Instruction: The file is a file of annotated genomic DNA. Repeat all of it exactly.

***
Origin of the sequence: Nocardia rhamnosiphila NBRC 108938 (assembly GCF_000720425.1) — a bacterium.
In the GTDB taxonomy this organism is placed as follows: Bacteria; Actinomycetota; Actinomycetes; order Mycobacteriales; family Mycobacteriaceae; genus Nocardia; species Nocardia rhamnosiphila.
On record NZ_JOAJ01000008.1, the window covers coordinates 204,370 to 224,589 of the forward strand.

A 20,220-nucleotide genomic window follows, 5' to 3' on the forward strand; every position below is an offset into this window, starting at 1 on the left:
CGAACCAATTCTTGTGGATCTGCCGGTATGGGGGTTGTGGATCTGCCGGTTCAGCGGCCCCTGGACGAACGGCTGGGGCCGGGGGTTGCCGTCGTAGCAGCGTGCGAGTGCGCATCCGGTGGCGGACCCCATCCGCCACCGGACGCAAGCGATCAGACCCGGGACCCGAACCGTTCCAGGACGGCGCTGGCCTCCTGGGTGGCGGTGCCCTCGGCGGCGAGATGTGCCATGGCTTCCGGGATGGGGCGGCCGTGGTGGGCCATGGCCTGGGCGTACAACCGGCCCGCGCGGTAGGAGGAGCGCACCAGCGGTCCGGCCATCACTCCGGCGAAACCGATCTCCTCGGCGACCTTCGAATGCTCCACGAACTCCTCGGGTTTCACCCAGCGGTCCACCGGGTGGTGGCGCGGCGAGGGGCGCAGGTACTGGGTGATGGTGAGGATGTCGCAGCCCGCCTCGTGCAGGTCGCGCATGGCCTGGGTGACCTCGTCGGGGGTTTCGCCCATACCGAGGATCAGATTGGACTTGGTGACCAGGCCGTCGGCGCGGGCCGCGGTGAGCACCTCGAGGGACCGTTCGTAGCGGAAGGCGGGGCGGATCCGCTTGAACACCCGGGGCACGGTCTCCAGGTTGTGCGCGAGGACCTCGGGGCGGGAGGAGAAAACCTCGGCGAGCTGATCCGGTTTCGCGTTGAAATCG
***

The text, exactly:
Origin of the sequence: Nocardia rhamnosiphila NBRC 108938 (assembly GCF_000720425.1) — a bacterium.
In the GTDB taxonomy this organism is placed as follows: Bacteria; Actinomycetota; Actinomycetes; order Mycobacteriales; family Mycobacteriaceae; genus Nocardia; species Nocardia rhamnosiphila.
On record NZ_JOAJ01000008.1, the window covers coordinates 204,370 to 224,589 of the forward strand.

A 20,220-nucleotide genomic window follows, 5' to 3' on the forward strand; every position below is an offset into this window, starting at 1 on the left:
CGAACCAATTCTTGTGGATCTGCCGGTATGGGGGTTGTGGATCTGCCGGTTCAGCGGCCCCTGGACGAACGGCTGGGGCCGGGGGTTGCCGTCGTAGCAGCGTGCGAGTGCGCATCCGGTGGCGGACCCCATCCGCCACCGGACGCAAGCGATCAGACCCGGGACCCGAACCGTTCCAGGACGGCGCTGGCCTCCTGGGTGGCGGTGCCCTCGGCGGCGAGATGTGCCATGGCTTCCGGGATGGGGCGGCCGTGGTGGGCCATGGCCTGGGCGTACAACCGGCCCGCGCGGTAGGAGGAGCGCACCAGCGGTCCGGCCATCACTCCGGCGAAACCGATCTCCTCGGCGACCTTCGAATGCTCCACGAACTCCTCGGGTTTCACCCAGCGGTCCACCGGGTGGTGGCGCGGCGAGGGGCGCAGGTACTGGGTGATGGTGAGGATGTCGCAGCCCGCCTCGTGCAGGTCGCGCATGGCCTGGGTGACCTCGTCGGGGGTTTCGCCCATACCGAGGATCAGATTGGACTTGGTGACCAGGCCGTCGGCGCGGGCCGCGGTGAGCACCTCGAGGGACCGTTCGTAGCGGAAGGCGGGGCGGATCCGCTTGAACACCCGGGGCACGGTCTCCAGGTTGTGCGCGAGGACCTCGGGGCGGGAGGAGAAAACCTCGGCGAGCTGATCCGGTTTCGCGTTGAAATCG